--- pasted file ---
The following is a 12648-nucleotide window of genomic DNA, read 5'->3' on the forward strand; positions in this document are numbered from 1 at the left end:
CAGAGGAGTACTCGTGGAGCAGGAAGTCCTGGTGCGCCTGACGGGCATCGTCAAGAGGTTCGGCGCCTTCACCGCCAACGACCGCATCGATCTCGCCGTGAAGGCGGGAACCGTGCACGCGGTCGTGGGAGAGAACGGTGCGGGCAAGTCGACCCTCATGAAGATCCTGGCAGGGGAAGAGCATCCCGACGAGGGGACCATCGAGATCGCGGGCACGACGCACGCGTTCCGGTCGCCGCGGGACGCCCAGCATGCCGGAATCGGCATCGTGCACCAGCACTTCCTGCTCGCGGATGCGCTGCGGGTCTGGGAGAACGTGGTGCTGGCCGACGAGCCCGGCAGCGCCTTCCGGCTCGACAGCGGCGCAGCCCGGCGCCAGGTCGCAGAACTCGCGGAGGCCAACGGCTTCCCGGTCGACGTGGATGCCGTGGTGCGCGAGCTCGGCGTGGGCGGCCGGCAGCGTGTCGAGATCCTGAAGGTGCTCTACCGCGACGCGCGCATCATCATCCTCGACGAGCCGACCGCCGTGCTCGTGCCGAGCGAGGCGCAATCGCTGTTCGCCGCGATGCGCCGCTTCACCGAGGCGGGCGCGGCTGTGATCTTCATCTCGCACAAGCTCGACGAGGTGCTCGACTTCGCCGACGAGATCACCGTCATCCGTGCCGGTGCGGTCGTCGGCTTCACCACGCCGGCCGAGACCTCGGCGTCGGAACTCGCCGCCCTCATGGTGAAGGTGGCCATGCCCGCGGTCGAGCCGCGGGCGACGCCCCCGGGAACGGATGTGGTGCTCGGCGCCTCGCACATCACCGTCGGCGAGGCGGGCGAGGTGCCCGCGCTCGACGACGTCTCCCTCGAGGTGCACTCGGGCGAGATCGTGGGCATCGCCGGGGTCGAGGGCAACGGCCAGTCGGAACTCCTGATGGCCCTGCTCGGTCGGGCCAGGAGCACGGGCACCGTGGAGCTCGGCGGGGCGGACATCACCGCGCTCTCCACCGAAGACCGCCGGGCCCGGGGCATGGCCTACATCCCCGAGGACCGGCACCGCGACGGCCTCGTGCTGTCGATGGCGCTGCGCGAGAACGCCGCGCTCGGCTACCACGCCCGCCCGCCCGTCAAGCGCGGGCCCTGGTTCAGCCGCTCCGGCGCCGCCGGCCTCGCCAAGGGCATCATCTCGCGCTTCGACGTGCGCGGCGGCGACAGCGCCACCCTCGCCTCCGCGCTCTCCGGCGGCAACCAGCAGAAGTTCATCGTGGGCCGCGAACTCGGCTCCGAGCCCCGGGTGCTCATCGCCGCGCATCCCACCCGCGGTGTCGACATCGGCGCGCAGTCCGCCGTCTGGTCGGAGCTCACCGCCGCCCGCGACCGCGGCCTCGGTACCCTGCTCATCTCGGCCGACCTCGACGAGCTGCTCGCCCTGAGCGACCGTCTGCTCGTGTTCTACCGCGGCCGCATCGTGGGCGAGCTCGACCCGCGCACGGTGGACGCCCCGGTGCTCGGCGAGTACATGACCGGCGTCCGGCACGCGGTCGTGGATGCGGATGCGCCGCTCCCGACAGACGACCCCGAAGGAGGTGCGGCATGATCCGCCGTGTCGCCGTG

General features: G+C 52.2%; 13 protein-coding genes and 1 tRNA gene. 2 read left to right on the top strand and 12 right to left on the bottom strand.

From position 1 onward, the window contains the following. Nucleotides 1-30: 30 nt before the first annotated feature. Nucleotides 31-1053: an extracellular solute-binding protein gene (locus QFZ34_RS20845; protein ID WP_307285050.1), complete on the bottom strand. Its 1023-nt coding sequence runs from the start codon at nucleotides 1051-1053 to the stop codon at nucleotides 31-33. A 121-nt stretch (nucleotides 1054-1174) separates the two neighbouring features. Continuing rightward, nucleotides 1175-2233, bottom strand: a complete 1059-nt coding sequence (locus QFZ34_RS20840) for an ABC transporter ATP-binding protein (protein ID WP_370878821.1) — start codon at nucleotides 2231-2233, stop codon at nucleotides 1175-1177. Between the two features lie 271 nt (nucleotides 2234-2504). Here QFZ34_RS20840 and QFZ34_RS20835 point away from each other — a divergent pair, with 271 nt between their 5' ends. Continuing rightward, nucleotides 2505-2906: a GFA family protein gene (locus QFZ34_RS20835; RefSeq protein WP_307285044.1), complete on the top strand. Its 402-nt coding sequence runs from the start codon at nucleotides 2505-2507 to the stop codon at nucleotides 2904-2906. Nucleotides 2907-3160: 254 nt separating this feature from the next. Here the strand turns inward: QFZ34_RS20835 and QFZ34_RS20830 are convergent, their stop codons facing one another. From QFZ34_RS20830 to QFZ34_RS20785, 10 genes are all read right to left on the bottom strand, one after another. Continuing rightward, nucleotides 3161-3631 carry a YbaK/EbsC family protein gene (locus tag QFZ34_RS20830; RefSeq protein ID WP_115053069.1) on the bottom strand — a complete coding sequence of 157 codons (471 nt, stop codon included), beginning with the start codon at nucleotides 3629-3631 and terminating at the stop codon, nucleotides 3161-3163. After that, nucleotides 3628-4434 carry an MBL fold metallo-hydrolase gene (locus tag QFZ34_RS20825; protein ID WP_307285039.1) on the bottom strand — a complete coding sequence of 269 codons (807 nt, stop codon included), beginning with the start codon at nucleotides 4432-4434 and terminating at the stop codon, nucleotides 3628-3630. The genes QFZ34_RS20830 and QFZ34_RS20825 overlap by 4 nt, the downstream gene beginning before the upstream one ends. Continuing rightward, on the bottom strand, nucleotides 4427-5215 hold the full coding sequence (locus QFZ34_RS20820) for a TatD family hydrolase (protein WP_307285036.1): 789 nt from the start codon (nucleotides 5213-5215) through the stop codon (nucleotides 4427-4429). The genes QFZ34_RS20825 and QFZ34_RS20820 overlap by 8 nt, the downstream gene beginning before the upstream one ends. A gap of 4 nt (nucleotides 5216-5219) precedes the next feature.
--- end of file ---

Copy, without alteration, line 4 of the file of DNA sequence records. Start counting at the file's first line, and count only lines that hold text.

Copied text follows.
From position 1 onward, the window contains the following. Nucleotides 1-30: 30 nt before the first annotated feature. Nucleotides 31-1053: an extracellular solute-binding protein gene (locus QFZ34_RS20845; protein ID WP_307285050.1), complete on the bottom strand. Its 1023-nt coding sequence runs from the start codon at nucleotides 1051-1053 to the stop codon at nucleotides 31-33. A 121-nt stretch (nucleotides 1054-1174) separates the two neighbouring features. Continuing rightward, nucleotides 1175-2233, bottom strand: a complete 1059-nt coding sequence (locus QFZ34_RS20840) for an ABC transporter ATP-binding protein (protein ID WP_370878821.1) — start codon at nucleotides 2231-2233, stop codon at nucleotides 1175-1177. Between the two features lie 271 nt (nucleotides 2234-2504). Here QFZ34_RS20840 and QFZ34_RS20835 point away from each other — a divergent pair, with 271 nt between their 5' ends. Continuing rightward, nucleotides 2505-2906: a GFA family protein gene (locus QFZ34_RS20835; RefSeq protein WP_307285044.1), complete on the top strand. Its 402-nt coding sequence runs from the start codon at nucleotides 2505-2507 to the stop codon at nucleotides 2904-2906. Nucleotides 2907-3160: 254 nt separating this feature from the next. Here the strand turns inward: QFZ34_RS20835 and QFZ34_RS20830 are convergent, their stop codons facing one another. From QFZ34_RS20830 to QFZ34_RS20785, 10 genes are all read right to left on the bottom strand, one after another. Continuing rightward, nucleotides 3161-3631 carry a YbaK/EbsC family protein gene (locus tag QFZ34_RS20830; RefSeq protein ID WP_115053069.1) on the bottom strand — a complete coding sequence of 157 codons (471 nt, stop codon included), beginning with the start codon at nucleotides 3629-3631 and terminating at the stop codon, nucleotides 3161-3163. After that, nucleotides 3628-4434 carry an MBL fold metallo-hydrolase gene (locus tag QFZ34_RS20825; protein ID WP_307285039.1) on the bottom strand — a complete coding sequence of 269 codons (807 nt, stop codon included), beginning with the start codon at nucleotides 4432-4434 and terminating at the stop codon, nucleotides 3628-3630. The genes QFZ34_RS20830 and QFZ34_RS20825 overlap by 4 nt, the downstream gene beginning before the upstream one ends. Continuing rightward, on the bottom strand, nucleotides 4427-5215 hold the full coding sequence (locus QFZ34_RS20820) for a TatD family hydrolase (protein WP_307285036.1): 789 nt from the start codon (nucleotides 5213-5215) through the stop codon (nucleotides 4427-4429). The genes QFZ34_RS20825 and QFZ34_RS20820 overlap by 8 nt, the downstream gene beginning before the upstream one ends. A gap of 4 nt (nucleotides 5216-5219) precedes the next feature.